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Kharan district faces health crisis amid lack of doctors and facilities
QUETTA: The people of Kharan district, a divisional headquarters of the new Rakhshan Division in Balochistan, are suffering from a lack of basic health services and facilities, as the district headquarters hospital (DHQ) fails to cater to their growing needs.
According to a medical doctor from the DHQ, who spoke to HUM News English on condition of anonymity, the hospital faces a shortage of doctors, especially specialists, who are reluctant to serve in the remote and underdeveloped area.
“The first issue in the rural areas like Kharan is lack of doctors. Majority of medical officers go for further education, post-graduation, teaching and into management cadres and doctors avoid doing services in remote areas,” the doctor said.
He said that the hospital has not been upgraded for a long time and lacks the necessary equipment and facilities for testing and treatment. He said that if a doctor completes FCPS (Fellowship of College of Physicians and Surgeons), he or she would not be willing to provide services without any testing facilities in rural areas and a good package and other necessities a doctor wants.
“In areas like Kharan where many facilities are unavailable including electricity, roads, medicine, and quality education, it is hard to attract and retain professional people to their native town. Similarly, native doctors complete their practice but avoid going back to their local areas due to fear of losing their future,” he said.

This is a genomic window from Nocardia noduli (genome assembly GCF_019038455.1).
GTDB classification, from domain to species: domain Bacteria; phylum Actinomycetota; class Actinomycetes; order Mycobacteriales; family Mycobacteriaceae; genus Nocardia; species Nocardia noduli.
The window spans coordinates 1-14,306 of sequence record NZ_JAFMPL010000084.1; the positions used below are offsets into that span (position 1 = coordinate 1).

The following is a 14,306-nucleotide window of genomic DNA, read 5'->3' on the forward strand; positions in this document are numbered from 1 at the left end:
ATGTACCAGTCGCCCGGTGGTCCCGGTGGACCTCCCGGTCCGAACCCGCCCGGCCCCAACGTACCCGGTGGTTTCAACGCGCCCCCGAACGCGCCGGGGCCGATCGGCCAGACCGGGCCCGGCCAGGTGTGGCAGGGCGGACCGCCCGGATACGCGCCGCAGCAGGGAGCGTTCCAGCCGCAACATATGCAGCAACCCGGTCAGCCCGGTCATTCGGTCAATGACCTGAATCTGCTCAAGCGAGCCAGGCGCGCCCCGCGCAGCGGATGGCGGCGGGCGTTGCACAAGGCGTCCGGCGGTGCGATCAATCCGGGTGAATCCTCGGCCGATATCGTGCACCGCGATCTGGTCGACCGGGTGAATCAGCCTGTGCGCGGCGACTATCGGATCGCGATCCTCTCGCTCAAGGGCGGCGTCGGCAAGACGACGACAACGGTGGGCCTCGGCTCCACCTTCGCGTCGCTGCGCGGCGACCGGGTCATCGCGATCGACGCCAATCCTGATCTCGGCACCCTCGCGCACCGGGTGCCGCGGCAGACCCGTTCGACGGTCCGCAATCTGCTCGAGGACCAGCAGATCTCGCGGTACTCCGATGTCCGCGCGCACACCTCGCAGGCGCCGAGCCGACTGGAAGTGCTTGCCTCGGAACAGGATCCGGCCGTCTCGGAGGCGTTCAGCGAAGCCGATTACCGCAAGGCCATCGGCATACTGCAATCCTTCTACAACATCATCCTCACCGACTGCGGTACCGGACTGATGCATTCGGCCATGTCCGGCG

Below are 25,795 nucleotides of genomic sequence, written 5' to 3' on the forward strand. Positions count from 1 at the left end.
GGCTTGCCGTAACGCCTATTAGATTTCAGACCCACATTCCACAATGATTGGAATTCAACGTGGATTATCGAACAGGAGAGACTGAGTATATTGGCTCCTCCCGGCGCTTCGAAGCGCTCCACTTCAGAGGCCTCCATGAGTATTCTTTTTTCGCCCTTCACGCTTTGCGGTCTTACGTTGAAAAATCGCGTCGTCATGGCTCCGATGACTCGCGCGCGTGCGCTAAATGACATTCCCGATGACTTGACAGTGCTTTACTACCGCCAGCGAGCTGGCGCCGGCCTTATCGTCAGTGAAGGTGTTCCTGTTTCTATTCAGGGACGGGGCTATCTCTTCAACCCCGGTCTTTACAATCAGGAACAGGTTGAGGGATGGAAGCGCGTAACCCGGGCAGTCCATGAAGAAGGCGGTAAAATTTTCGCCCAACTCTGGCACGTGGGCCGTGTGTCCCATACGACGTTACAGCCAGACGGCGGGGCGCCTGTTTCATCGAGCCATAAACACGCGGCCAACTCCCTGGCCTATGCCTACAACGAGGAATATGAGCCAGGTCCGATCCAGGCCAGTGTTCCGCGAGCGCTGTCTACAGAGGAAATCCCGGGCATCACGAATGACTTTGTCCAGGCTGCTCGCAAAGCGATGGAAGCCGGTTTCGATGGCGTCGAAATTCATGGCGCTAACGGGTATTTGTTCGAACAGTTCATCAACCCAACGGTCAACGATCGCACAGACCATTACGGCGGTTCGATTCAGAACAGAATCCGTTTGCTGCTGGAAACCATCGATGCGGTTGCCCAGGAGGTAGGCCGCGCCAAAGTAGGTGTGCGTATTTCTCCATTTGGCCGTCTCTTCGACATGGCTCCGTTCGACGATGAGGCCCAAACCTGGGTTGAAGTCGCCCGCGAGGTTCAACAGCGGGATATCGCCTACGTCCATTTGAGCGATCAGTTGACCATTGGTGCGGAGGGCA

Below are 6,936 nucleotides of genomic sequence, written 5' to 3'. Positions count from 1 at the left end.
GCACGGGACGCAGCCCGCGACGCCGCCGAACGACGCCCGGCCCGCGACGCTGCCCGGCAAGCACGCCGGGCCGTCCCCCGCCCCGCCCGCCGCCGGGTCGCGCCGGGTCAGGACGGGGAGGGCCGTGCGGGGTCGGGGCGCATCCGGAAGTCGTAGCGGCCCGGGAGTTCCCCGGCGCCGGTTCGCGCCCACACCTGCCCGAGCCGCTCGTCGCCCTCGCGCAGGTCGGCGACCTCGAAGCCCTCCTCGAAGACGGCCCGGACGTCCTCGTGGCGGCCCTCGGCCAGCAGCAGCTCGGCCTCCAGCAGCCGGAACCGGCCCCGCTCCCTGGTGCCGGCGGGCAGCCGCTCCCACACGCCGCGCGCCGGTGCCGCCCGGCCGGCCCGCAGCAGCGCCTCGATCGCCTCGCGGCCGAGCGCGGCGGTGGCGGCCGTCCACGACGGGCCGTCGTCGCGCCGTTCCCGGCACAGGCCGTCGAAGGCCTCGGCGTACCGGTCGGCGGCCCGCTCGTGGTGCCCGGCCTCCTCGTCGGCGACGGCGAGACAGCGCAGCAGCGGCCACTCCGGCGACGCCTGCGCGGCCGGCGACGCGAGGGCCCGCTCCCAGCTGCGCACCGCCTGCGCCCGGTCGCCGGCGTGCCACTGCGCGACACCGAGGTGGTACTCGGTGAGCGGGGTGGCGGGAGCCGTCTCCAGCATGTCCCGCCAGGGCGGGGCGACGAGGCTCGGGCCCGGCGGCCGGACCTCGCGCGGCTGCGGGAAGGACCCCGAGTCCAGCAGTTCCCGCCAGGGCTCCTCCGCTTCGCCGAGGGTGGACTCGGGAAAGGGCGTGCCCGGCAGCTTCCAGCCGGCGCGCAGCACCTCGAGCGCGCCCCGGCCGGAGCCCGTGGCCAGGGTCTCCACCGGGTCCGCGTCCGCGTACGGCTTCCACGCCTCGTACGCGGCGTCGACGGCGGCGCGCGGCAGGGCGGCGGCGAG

He also claimed that the transfer and posting of doctors and other staff in the health department are influenced by political factors and that many doctors have managed to cancel their transfer orders to Kharan by using their connections.
The doctor said that the DHQ does not have the capacity to perform many routine tests such as MRI, CT scan, ultrasound, sugar HP1C, CPC, liver function, blood test, thyroid profile test, serum electrolytes, serum calcium, urine test, biopsy, typhoid test, complete blood test, and others. He said that these tests require specialist doctors in these fields, which are not available in the hospital.
However, another health official, who also requested anonymity, contradicted the doctor’s claims and said that “all the baseline tests are available at DHQ and at some BHUs (Basic Health Units) and RHCs (Rural Health Centers).” He further said that “the advanced field-related tests can only be performed when the field specialist with equipment and supporting staff is hired.”
The health crisis in Kharan district reflects the overall situation of the health sector in Balochistan, where thousands of people are deprived of basic health services and facilities, including a cancer hospital. According to medical experts, over 16,000 new cancer patients are diagnosed each year in the province and most of them have to travel to other cities for treatment.
In 2021, the Balochistan government took the initiative to build the first cancer hospital in Quetta, which is expected to benefit the people of the province. However, the project is still under construction and the people of Kharan and other remote areas are still waiting for better health care.
Kharan residents suffer from lack of health facilities despite budget allocation